Home FEATURED MY LIFE AT 60 – OTUNBA GBENGA DANIEL

MY LIFE AT 60 – OTUNBA GBENGA DANIEL

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Former Ogun State governor, Otunba Gbenga Daniel, will be 60 years old on Wednesday, April 6, 2016 – and in our characteristic style, we got the billionaire owner of Kresta Laurel to shed more light on the journey so far. The handsome politician whose admirers fondly address as OGD, however, pleaded not to be dragged into politics, both in Ogun State and at the federal level. So, the thrust is basically his childhood and how he got this far. He spoke to YES INTERNATIONAL! Magazine’s AZUH ARINZE on Friday, March 18, at his Asoludero Court, in Sagamu, Ogun State. Enjoy…

 

daniel 8GROWING UP YEARS

Growing up, as you can decipher, and as the son of a reverend gentleman, things had to be done properly – you must not bring shame to the family. That’s where we are coming from. I was also generally a good boy. I must say that, because I remember that all through primary school, and in those days, teachers canned the pupils, I didn’t remember being canned. I was canned once in secondary school, but it was all of us in the class. We were making noise…Beyond that, I don’t remember being canned. My father never canned me, and he canned everybody. So, I think that when you look at it from that angle, one was generally what you can call a good boy. I was lucky in secondary school that I lived with the principal, Chief G.A Otunla. I did class 1 and class 2; I was living in the principal’s house, in Abeokuta, BBHS (Baptist Boys High School). So, by the time I now went to dormitory in class 3, I had become a senior. At least, middle senior (Laughter). I had avoided the normal punishments – stoop down, raise up your hands, go and carry water. So, I think I was generally lucky. When you got to BBHS, it’s a school they call second to none. The tradition in BBHS is to train leaders and when you are there, you will start to look at some of the old students that have been very, very successful and you try to begin to challenge yourself to be able to do some of those things they have done and of course BBHS old students are very prominent. You know them. I don’t need to be mentioning them. The Obasanjos of this world. At that time, Prof. Aboyade was VC of U.I, Prof. Lambo was the Director General of World Health Organisation, BolajiAjibola was very, very prominent and the Federal Attorney General. We had a Dada that time who was a Minister of Communications. Virtually anybody who was anybody. Oh, Chief Awolowo attended BBHS, MKO Abiola attended BBHS. So, it was the pot pourri of anybody who was anybody. It was quite exciting. I was also quite popular with quiz competitions. What happened at Mastermind had started from my BBHS days – AlaoBabasanya, John Soares. Those are some names I can remember. Oh, there is also Kayode Soyinka, who was one year my junior, now of Africa Today Magazine. At BBHS, he was actually my partner in quiz competitions, we represented the school together. Soyebi is now in INEC as the South West Director; he was my classmate. So, we had a large number of people at BBHS. It was the best school anyway (Laughter). We were also good in soccer at that time. We destroyed the likes of St. Gregory’s (in Lagos), St. Thomas Aquinas, we dealt with all of them and we were busy dealing with Abeokuta Grammar School, our local neighbour here…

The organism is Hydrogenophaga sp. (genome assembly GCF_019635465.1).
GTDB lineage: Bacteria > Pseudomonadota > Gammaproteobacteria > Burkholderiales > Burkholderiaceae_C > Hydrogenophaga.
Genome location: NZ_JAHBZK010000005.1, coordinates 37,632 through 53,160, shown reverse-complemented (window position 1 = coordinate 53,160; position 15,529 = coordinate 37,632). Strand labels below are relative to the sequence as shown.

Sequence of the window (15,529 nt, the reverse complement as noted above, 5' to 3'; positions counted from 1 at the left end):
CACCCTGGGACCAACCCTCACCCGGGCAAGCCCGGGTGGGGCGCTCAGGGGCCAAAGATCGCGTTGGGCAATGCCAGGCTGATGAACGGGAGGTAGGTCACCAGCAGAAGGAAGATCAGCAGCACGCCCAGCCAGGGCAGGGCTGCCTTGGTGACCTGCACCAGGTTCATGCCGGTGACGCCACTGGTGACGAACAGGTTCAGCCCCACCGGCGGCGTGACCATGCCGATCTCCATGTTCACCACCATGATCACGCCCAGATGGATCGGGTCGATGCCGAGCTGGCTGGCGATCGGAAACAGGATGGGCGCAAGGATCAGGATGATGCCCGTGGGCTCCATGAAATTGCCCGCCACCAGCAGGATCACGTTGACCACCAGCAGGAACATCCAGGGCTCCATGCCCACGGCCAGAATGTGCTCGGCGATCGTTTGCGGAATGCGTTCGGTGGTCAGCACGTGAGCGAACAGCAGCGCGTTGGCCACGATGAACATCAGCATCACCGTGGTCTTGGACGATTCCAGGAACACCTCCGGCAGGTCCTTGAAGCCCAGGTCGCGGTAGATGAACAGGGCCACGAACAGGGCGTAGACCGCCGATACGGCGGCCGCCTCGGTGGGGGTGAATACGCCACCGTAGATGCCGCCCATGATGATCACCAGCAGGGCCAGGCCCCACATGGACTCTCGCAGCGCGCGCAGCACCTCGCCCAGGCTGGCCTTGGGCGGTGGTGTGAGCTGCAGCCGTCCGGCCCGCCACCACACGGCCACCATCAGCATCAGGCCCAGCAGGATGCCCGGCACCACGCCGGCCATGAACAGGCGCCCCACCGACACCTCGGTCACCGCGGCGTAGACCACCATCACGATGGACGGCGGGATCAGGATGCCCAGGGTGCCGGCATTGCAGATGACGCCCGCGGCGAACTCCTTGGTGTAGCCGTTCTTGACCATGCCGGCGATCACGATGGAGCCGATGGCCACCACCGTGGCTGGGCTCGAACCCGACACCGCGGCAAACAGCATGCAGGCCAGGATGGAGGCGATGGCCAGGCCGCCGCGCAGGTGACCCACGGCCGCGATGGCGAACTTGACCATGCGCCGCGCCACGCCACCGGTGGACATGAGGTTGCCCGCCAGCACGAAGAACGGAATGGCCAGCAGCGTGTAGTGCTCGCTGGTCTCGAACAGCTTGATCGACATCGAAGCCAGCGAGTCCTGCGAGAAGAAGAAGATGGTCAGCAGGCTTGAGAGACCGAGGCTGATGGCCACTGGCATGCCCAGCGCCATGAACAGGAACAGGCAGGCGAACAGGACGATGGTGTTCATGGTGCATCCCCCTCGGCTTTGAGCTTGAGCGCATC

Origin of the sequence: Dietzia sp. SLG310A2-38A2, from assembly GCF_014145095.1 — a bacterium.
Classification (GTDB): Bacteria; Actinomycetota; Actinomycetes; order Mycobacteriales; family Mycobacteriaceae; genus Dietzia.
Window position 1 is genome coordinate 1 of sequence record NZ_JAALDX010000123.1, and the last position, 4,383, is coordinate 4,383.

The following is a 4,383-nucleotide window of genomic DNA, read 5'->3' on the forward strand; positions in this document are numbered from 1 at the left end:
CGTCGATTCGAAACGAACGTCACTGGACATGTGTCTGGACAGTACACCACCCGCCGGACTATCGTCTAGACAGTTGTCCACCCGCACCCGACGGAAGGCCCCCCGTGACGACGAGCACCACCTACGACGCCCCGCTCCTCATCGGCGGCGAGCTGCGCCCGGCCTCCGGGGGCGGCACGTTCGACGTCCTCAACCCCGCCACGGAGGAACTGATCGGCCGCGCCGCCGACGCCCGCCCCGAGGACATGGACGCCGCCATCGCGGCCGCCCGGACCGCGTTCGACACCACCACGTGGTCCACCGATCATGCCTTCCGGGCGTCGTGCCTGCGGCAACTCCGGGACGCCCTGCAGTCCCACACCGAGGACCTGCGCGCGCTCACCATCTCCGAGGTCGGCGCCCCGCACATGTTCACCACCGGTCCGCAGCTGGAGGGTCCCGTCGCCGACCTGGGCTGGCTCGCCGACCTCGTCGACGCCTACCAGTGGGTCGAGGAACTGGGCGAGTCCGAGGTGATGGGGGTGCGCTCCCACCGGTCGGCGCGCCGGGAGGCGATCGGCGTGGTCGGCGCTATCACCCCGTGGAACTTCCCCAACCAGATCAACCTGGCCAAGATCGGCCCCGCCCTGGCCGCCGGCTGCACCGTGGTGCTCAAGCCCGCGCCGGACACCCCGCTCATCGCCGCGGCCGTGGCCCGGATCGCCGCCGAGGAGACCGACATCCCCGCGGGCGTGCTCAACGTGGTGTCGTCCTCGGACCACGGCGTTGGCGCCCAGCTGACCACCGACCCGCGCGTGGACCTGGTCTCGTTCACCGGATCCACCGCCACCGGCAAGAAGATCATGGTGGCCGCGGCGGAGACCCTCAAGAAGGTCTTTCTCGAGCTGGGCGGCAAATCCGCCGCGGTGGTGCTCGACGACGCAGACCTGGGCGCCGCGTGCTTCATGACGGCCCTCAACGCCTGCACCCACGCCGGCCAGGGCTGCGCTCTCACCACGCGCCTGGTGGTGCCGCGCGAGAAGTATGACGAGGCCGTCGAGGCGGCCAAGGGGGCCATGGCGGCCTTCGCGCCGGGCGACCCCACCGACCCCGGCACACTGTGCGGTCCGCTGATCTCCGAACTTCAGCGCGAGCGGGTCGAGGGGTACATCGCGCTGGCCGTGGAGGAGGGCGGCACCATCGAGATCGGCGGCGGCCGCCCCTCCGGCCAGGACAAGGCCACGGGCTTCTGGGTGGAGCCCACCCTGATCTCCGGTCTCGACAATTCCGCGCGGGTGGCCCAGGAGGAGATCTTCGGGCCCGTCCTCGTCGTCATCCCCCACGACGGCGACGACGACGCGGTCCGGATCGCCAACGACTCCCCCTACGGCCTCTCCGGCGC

daniel 7THE UNIVERSITY YEARS